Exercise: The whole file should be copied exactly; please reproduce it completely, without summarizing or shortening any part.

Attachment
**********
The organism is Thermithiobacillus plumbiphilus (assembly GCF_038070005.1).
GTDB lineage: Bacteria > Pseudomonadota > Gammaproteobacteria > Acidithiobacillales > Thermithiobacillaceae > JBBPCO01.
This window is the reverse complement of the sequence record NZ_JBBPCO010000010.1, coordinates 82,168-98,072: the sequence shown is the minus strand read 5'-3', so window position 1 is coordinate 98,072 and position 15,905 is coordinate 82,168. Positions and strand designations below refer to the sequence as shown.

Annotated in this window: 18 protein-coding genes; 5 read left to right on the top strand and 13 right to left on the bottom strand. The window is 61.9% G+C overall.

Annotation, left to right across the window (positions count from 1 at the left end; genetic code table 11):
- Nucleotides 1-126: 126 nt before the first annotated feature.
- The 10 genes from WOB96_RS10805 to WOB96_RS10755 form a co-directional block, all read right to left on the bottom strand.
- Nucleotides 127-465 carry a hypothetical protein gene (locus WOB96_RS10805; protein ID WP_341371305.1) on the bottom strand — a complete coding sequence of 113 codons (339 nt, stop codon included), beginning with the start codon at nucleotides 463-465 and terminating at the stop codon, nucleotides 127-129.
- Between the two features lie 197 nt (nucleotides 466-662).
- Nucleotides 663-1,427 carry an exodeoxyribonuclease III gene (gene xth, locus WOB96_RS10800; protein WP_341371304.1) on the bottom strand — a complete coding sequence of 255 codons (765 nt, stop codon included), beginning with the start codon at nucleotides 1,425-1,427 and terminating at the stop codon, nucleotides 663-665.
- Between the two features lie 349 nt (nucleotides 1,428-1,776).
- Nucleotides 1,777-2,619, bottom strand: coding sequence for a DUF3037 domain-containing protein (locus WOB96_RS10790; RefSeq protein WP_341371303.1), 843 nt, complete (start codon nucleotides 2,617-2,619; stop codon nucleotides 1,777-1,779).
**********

The organism is Thermithiobacillus plumbiphilus (assembly GCF_038070005.1).
GTDB lineage: Bacteria > Pseudomonadota > Gammaproteobacteria > Acidithiobacillales > Thermithiobacillaceae > JBBPCO01.
This window is the reverse complement of the sequence record NZ_JBBPCO010000010.1, coordinates 82,168-98,072: the sequence shown is the minus strand read 5'-3', so window position 1 is coordinate 98,072 and position 15,905 is coordinate 82,168. Positions and strand designations below refer to the sequence as shown.

Annotated in this window: 18 protein-coding genes; 5 read left to right on the top strand and 13 right to left on the bottom strand. The window is 61.9% G+C overall.

Annotation, left to right across the window (positions count from 1 at the left end; genetic code table 11):
- Nucleotides 1-126: 126 nt before the first annotated feature.
- The 10 genes from WOB96_RS10805 to WOB96_RS10755 form a co-directional block, all read right to left on the bottom strand.
- Nucleotides 127-465 carry a hypothetical protein gene (locus WOB96_RS10805; protein ID WP_341371305.1) on the bottom strand — a complete coding sequence of 113 codons (339 nt, stop codon included), beginning with the start codon at nucleotides 463-465 and terminating at the stop codon, nucleotides 127-129.
- Between the two features lie 197 nt (nucleotides 466-662).
- Nucleotides 663-1,427 carry an exodeoxyribonuclease III gene (gene xth, locus WOB96_RS10800; protein WP_341371304.1) on the bottom strand — a complete coding sequence of 255 codons (765 nt, stop codon included), beginning with the start codon at nucleotides 1,425-1,427 and terminating at the stop codon, nucleotides 663-665.
- Between the two features lie 349 nt (nucleotides 1,428-1,776).
- Nucleotides 1,777-2,619, bottom strand: coding sequence for a DUF3037 domain-containing protein (locus WOB96_RS10790; RefSeq protein WP_341371303.1), 843 nt, complete (start codon nucleotides 2,617-2,619; stop codon nucleotides 1,777-1,779).